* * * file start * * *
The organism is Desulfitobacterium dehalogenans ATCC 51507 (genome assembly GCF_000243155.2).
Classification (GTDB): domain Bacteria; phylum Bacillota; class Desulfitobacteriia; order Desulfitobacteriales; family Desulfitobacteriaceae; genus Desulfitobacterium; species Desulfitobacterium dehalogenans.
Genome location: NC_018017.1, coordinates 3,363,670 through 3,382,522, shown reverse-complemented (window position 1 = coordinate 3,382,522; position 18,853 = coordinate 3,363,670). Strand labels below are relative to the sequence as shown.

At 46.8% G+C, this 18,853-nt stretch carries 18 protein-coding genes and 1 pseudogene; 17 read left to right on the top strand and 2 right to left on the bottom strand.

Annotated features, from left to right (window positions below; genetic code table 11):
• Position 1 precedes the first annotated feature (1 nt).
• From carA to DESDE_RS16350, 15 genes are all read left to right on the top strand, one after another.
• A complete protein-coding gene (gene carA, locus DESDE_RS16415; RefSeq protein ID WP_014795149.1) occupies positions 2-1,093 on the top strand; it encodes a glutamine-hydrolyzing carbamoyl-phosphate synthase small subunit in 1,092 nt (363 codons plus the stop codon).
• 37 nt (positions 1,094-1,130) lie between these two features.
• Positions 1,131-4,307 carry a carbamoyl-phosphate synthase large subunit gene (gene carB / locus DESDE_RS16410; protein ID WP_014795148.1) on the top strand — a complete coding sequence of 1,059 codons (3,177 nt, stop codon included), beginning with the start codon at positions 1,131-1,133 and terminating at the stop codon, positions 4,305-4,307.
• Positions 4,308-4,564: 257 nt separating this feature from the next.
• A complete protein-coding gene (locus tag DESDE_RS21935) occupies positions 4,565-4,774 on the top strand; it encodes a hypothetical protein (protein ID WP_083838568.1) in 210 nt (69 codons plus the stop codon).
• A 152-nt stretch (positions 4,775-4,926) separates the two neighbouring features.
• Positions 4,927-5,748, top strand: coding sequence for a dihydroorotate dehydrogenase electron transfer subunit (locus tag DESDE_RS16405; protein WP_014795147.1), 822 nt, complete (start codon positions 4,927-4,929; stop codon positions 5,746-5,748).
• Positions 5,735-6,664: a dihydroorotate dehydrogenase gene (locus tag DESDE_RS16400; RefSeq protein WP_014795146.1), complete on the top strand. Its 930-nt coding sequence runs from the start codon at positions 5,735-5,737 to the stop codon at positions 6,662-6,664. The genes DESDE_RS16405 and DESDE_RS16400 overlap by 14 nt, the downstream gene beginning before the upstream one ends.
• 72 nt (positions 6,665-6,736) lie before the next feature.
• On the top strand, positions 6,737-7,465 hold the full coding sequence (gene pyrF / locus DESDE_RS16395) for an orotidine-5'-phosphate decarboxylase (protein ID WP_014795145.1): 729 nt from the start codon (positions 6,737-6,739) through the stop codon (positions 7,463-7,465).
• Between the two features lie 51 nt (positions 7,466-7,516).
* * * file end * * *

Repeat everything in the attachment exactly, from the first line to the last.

The organism is Desulfitobacterium dehalogenans ATCC 51507 (genome assembly GCF_000243155.2).
Classification (GTDB): domain Bacteria; phylum Bacillota; class Desulfitobacteriia; order Desulfitobacteriales; family Desulfitobacteriaceae; genus Desulfitobacterium; species Desulfitobacterium dehalogenans.
Genome location: NC_018017.1, coordinates 3,363,670 through 3,382,522, shown reverse-complemented (window position 1 = coordinate 3,382,522; position 18,853 = coordinate 3,363,670). Strand labels below are relative to the sequence as shown.

At 46.8% G+C, this 18,853-nt stretch carries 18 protein-coding genes and 1 pseudogene; 17 read left to right on the top strand and 2 right to left on the bottom strand.

Annotated features, from left to right (window positions below; genetic code table 11):
• Position 1 precedes the first annotated feature (1 nt).
• From carA to DESDE_RS16350, 15 genes are all read left to right on the top strand, one after another.
• A complete protein-coding gene (gene carA, locus DESDE_RS16415; RefSeq protein ID WP_014795149.1) occupies positions 2-1,093 on the top strand; it encodes a glutamine-hydrolyzing carbamoyl-phosphate synthase small subunit in 1,092 nt (363 codons plus the stop codon).
• 37 nt (positions 1,094-1,130) lie between these two features.
• Positions 1,131-4,307 carry a carbamoyl-phosphate synthase large subunit gene (gene carB / locus DESDE_RS16410; protein ID WP_014795148.1) on the top strand — a complete coding sequence of 1,059 codons (3,177 nt, stop codon included), beginning with the start codon at positions 1,131-1,133 and terminating at the stop codon, positions 4,305-4,307.
• Positions 4,308-4,564: 257 nt separating this feature from the next.
• A complete protein-coding gene (locus tag DESDE_RS21935) occupies positions 4,565-4,774 on the top strand; it encodes a hypothetical protein (protein ID WP_083838568.1) in 210 nt (69 codons plus the stop codon).
• A 152-nt stretch (positions 4,775-4,926) separates the two neighbouring features.
• Positions 4,927-5,748, top strand: coding sequence for a dihydroorotate dehydrogenase electron transfer subunit (locus tag DESDE_RS16405; protein WP_014795147.1), 822 nt, complete (start codon positions 4,927-4,929; stop codon positions 5,746-5,748).
• Positions 5,735-6,664: a dihydroorotate dehydrogenase gene (locus tag DESDE_RS16400; RefSeq protein WP_014795146.1), complete on the top strand. Its 930-nt coding sequence runs from the start codon at positions 5,735-5,737 to the stop codon at positions 6,662-6,664. The genes DESDE_RS16405 and DESDE_RS16400 overlap by 14 nt, the downstream gene beginning before the upstream one ends.
• 72 nt (positions 6,665-6,736) lie before the next feature.
• On the top strand, positions 6,737-7,465 hold the full coding sequence (gene pyrF / locus DESDE_RS16395) for an orotidine-5'-phosphate decarboxylase (protein ID WP_014795145.1): 729 nt from the start codon (positions 6,737-6,739) through the stop codon (positions 7,463-7,465).
• Between the two features lie 51 nt (positions 7,466-7,516).